Important victory

The concessions that India secured from the World Trade Organisation (WTO) on agricultural subsidies and stockholding of food grain were hard won. The strong position adopted by the Indian delegation at the Bali ministerial amounted to a take-it-or-nothing-in-return stance in the negotiations. This was natural because the efficient and long-term working of the UPA government’s food security scheme would have been impacted if there was no agreement. India succeeded in getting its view across and won its case, though not as completely as it would have liked. It even risked a rift inside the Group of 33 countries on some of the negotiating points. While China and  Brazil had a different view, most African countries were supportive of the Indian position. The decision in any case underscored the importance of food security in all developing countries.

The exemption for developing countries from the 10 per cent ceiling on subsidies in food procurement, stockholding and distribution is not a permanent waiver. The interim relief will continue till a final agreement is reached and India, along with other developing countries, will have to clinch it before the next ministerial. However,   India cannot be taken to the WTO’s dispute settlement board for penalties till a permanent solution is hammered out. That amounts to an indefinite waiver. The interim period should be used to amend the WTO’s agreement on agriculture which considers food grain prices as in 1988 as the basis for computing subsidies, without inadequate provision for inflation.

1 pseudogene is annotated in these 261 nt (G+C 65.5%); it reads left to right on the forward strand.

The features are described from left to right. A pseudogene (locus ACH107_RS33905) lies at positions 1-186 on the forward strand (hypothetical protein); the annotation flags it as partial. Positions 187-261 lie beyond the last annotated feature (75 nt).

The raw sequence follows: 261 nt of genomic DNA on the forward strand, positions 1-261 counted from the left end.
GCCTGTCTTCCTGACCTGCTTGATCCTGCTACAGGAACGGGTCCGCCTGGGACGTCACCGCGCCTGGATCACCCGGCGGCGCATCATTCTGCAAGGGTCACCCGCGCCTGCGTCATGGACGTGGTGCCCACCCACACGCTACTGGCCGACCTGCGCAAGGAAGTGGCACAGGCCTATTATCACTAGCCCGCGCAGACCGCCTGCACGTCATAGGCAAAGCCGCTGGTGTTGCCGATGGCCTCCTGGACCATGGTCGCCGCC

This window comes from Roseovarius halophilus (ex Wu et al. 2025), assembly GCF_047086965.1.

India has made it clear to the plenum that it will not accept outdated rules. It will now also have to ensure that food grain from its public stocks will not be used to distort the global food trade. In effect this may mean some restrictions on exports. But India may not be able to go in for exports in price sensitive quantities once the food security scheme gets implemented. So this restriction may not actually hurt.

While the subsidies will continue, India has stuck to its right to offer the farmers the minimum support prices (MSP)  it pays them for their crops. The MSP system has often been politically used and sometimes distorted crop patterns. The procurement system has also resulted in overstocking of food grain. An internal review of these practices can lead to a better and more useful subsidy regime within the country. The Bali decisions have accepted India’s concerns but they can be used to improve our own policies.

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